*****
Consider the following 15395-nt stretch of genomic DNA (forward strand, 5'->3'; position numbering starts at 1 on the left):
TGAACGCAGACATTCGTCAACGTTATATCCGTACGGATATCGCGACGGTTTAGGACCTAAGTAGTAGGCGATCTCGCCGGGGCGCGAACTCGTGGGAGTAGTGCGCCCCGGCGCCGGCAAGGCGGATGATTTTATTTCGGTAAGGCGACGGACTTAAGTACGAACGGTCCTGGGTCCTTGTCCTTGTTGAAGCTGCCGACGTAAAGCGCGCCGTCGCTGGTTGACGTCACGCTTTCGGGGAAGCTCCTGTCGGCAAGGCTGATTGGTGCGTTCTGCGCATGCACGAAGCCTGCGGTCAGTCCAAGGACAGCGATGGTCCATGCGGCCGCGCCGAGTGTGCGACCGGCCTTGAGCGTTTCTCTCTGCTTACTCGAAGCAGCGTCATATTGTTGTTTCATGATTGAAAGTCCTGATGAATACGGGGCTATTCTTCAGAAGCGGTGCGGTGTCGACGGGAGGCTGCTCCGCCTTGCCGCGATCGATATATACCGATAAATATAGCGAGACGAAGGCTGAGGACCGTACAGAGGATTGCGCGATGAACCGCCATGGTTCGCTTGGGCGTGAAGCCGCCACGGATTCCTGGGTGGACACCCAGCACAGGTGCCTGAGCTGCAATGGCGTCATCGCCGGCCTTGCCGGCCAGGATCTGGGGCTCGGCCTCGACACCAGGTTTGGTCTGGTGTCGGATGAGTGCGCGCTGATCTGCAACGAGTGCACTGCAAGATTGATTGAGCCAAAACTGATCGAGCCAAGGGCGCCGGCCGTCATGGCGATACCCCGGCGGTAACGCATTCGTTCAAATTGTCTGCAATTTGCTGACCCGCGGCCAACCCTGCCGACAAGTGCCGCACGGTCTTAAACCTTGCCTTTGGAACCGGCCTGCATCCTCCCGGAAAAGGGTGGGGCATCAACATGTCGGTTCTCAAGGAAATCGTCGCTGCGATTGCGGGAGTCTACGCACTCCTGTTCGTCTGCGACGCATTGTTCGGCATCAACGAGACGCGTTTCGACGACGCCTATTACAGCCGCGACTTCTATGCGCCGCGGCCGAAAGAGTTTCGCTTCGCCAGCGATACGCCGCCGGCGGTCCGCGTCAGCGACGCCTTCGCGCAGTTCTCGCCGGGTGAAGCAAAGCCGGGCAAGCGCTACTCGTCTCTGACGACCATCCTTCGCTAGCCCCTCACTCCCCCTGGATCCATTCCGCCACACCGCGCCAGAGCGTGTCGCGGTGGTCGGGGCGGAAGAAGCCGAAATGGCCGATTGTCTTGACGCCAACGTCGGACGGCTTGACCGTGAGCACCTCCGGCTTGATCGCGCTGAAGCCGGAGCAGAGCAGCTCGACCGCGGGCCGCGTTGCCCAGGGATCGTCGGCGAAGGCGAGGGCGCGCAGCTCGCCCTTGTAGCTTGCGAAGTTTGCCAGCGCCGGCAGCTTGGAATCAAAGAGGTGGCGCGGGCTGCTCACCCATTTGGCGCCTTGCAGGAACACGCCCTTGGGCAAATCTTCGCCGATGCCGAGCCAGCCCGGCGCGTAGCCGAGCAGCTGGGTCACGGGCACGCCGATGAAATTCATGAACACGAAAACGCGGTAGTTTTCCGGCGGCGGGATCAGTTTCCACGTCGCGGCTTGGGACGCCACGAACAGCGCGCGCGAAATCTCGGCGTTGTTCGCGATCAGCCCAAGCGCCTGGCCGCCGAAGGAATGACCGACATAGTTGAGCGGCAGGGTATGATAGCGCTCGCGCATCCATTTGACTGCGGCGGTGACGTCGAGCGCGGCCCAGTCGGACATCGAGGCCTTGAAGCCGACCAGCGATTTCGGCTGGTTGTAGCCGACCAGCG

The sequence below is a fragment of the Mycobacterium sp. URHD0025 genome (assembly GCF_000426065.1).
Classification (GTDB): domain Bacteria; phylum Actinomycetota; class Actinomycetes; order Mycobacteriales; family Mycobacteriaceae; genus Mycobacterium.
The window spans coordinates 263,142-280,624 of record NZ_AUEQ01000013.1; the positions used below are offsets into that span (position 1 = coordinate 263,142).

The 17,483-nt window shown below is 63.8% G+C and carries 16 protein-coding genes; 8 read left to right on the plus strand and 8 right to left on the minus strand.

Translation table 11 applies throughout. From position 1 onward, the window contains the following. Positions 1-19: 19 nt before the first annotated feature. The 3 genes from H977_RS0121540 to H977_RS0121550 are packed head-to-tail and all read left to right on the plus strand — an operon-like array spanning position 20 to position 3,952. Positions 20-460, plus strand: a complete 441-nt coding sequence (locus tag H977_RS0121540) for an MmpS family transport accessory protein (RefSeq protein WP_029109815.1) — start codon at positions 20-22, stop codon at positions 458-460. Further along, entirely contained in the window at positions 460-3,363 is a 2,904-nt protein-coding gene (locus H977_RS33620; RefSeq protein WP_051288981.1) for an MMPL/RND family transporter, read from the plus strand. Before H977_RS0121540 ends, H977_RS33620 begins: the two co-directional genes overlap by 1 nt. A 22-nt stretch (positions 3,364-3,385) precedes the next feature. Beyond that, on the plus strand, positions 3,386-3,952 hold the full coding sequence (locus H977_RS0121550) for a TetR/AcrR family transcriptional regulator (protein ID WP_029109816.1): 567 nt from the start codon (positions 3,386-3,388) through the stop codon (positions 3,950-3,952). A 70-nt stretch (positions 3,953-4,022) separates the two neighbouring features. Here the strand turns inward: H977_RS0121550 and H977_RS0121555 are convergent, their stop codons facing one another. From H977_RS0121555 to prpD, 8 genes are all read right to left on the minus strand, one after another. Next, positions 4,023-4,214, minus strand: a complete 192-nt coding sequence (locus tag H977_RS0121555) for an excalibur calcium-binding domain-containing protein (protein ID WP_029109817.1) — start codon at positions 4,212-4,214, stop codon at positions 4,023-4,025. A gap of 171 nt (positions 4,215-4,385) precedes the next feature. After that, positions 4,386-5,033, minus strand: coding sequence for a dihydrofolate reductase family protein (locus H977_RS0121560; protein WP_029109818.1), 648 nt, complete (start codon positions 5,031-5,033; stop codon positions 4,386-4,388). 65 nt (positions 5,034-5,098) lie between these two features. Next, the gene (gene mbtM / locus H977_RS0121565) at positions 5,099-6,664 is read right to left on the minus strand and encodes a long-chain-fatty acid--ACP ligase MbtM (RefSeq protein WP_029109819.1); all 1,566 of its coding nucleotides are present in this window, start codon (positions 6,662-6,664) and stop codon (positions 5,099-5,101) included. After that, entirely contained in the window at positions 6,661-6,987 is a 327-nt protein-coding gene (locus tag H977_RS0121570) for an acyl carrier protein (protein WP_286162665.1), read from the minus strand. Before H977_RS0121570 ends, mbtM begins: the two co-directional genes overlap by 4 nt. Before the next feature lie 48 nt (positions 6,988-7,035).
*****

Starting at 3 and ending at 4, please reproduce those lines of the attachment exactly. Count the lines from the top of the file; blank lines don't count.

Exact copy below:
The sequence below is a fragment of the Mycobacterium sp. URHD0025 genome (assembly GCF_000426065.1).
Classification (GTDB): domain Bacteria; phylum Actinomycetota; class Actinomycetes; order Mycobacteriales; family Mycobacteriaceae; genus Mycobacterium.